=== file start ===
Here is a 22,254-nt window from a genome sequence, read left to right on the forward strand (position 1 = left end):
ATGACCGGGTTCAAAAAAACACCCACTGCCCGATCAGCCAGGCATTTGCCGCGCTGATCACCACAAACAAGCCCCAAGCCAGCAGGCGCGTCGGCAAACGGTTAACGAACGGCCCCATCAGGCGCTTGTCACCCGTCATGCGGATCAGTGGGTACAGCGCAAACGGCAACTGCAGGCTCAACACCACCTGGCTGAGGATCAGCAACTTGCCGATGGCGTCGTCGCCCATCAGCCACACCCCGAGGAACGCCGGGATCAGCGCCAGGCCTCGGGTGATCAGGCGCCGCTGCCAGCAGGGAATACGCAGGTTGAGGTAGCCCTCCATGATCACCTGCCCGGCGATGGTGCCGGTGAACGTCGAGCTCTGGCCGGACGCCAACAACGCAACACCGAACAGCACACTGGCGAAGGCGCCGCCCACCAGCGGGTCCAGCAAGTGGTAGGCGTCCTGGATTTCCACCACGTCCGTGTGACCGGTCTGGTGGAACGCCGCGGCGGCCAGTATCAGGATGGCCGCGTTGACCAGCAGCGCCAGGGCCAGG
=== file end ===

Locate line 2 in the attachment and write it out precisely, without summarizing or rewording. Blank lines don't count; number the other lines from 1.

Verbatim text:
ATGACCGGGTTCAAAAAAACACCCACTGCCCGATCAGCCAGGCATTTGCCGCGCTGATCACCACAAACAAGCCCCAAGCCAGCAGGCGCGTCGGCAAACGGTTAACGAACGGCCCCATCAGGCGCTTGTCACCCGTCATGCGGATCAGTGGGTACAGCGCAAACGGCAACTGCAGGCTCAACACCACCTGGCTGAGGATCAGCAACTTGCCGATGGCGTCGTCGCCCATCAGCCACACCCCGAGGAACGCCGGGATCAGCGCCAGGCCTCGGGTGATCAGGCGCCGCTGCCAGCAGGGAATACGCAGGTTGAGGTAGCCCTCCATGATCACCTGCCCGGCGATGGTGCCGGTGAACGTCGAGCTCTGGCCGGACGCCAACAACGCAACACCGAACAGCACACTGGCGAAGGCGCCGCCCACCAGCGGGTCCAGCAAGTGGTAGGCGTCCTGGATTTCCACCACGTCCGTGTGACCGGTCTGGTGGAACGCCGCGGCGGCCAGTATCAGGATGGCCGCGTTGACCAGCAGCGCCAGGGCCAGG